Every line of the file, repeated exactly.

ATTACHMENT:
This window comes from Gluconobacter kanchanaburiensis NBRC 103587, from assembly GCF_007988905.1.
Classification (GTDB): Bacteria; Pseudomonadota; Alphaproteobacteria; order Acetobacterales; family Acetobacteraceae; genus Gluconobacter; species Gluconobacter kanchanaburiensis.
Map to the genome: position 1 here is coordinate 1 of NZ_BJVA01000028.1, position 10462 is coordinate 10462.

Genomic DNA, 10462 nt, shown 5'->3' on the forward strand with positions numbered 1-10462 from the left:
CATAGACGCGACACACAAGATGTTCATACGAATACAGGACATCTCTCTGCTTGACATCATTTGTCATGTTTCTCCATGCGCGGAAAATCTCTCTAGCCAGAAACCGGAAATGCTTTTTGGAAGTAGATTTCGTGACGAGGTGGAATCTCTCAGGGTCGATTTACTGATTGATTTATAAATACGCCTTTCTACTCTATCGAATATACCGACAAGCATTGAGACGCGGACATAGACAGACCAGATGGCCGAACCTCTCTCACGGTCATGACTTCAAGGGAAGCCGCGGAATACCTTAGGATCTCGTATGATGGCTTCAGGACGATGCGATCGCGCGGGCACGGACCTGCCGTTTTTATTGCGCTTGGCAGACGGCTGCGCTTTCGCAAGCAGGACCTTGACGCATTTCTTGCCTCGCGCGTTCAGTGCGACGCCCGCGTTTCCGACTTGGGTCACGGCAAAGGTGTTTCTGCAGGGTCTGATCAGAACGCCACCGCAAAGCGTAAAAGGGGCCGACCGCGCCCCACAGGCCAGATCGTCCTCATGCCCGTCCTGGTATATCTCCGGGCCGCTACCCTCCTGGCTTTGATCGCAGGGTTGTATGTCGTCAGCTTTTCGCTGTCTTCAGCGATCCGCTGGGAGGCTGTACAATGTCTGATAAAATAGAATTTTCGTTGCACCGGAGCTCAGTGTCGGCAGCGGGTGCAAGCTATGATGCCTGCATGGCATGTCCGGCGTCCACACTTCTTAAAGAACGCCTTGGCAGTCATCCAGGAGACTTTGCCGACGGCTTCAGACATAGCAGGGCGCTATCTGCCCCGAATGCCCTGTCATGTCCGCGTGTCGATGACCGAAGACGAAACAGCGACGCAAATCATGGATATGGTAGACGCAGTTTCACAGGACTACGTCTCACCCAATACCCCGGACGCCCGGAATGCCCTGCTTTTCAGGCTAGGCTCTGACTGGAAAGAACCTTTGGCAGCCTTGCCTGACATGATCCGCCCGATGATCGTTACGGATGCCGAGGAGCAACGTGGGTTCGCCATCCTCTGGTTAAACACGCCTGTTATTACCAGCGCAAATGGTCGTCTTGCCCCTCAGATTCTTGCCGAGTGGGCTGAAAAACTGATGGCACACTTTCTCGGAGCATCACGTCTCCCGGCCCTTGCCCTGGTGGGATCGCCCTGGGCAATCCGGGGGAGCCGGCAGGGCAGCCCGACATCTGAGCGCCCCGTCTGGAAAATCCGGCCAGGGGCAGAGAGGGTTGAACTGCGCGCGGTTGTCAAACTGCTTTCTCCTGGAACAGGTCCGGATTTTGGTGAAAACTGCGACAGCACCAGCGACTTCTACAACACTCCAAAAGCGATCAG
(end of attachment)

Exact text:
This window comes from Gluconobacter kanchanaburiensis NBRC 103587, from assembly GCF_007988905.1.
Classification (GTDB): Bacteria; Pseudomonadota; Alphaproteobacteria; order Acetobacterales; family Acetobacteraceae; genus Gluconobacter; species Gluconobacter kanchanaburiensis.
Map to the genome: position 1 here is coordinate 1 of NZ_BJVA01000028.1, position 10462 is coordinate 10462.

Genomic DNA, 10462 nt, shown 5'->3' on the forward strand with positions numbered 1-10462 from the left:
CATAGACGCGACACACAAGATGTTCATACGAATACAGGACATCTCTCTGCTTGACATCATTTGTCATGTTTCTCCATGCGCGGAAAATCTCTCTAGCCAGAAACCGGAAATGCTTTTTGGAAGTAGATTTCGTGACGAGGTGGAATCTCTCAGGGTCGATTTACTGATTGATTTATAAATACGCCTTTCTACTCTATCGAATATACCGACAAGCATTGAGACGCGGACATAGACAGACCAGATGGCCGAACCTCTCTCACGGTCATGACTTCAAGGGAAGCCGCGGAATACCTTAGGATCTCGTATGATGGCTTCAGGACGATGCGATCGCGCGGGCACGGACCTGCCGTTTTTATTGCGCTTGGCAGACGGCTGCGCTTTCGCAAGCAGGACCTTGACGCATTTCTTGCCTCGCGCGTTCAGTGCGACGCCCGCGTTTCCGACTTGGGTCACGGCAAAGGTGTTTCTGCAGGGTCTGATCAGAACGCCACCGCAAAGCGTAAAAGGGGCCGACCGCGCCCCACAGGCCAGATCGTCCTCATGCCCGTCCTGGTATATCTCCGGGCCGCTACCCTCCTGGCTTTGATCGCAGGGTTGTATGTCGTCAGCTTTTCGCTGTCTTCAGCGATCCGCTGGGAGGCTGTACAATGTCTGATAAAATAGAATTTTCGTTGCACCGGAGCTCAGTGTCGGCAGCGGGTGCAAGCTATGATGCCTGCATGGCATGTCCGGCGTCCACACTTCTTAAAGAACGCCTTGGCAGTCATCCAGGAGACTTTGCCGACGGCTTCAGACATAGCAGGGCGCTATCTGCCCCGAATGCCCTGTCATGTCCGCGTGTCGATGACCGAAGACGAAACAGCGACGCAAATCATGGATATGGTAGACGCAGTTTCACAGGACTACGTCTCACCCAATACCCCGGACGCCCGGAATGCCCTGCTTTTCAGGCTAGGCTCTGACTGGAAAGAACCTTTGGCAGCCTTGCCTGACATGATCCGCCCGATGATCGTTACGGATGCCGAGGAGCAACGTGGGTTCGCCATCCTCTGGTTAAACACGCCTGTTATTACCAGCGCAAATGGTCGTCTTGCCCCTCAGATTCTTGCCGAGTGGGCTGAAAAACTGATGGCACACTTTCTCGGAGCATCACGTCTCCCGGCCCTTGCCCTGGTGGGATCGCCCTGGGCAATCCGGGGGAGCCGGCAGGGCAGCCCGACATCTGAGCGCCCCGTCTGGAAAATCCGGCCAGGGGCAGAGAGGGTTGAACTGCGCGCGGTTGTCAAACTGCTTTCTCCTGGAACAGGTCCGGATTTTGGTGAAAACTGCGACAGCACCAGCGACTTCTACAACACTCCAAAAGCGATCAG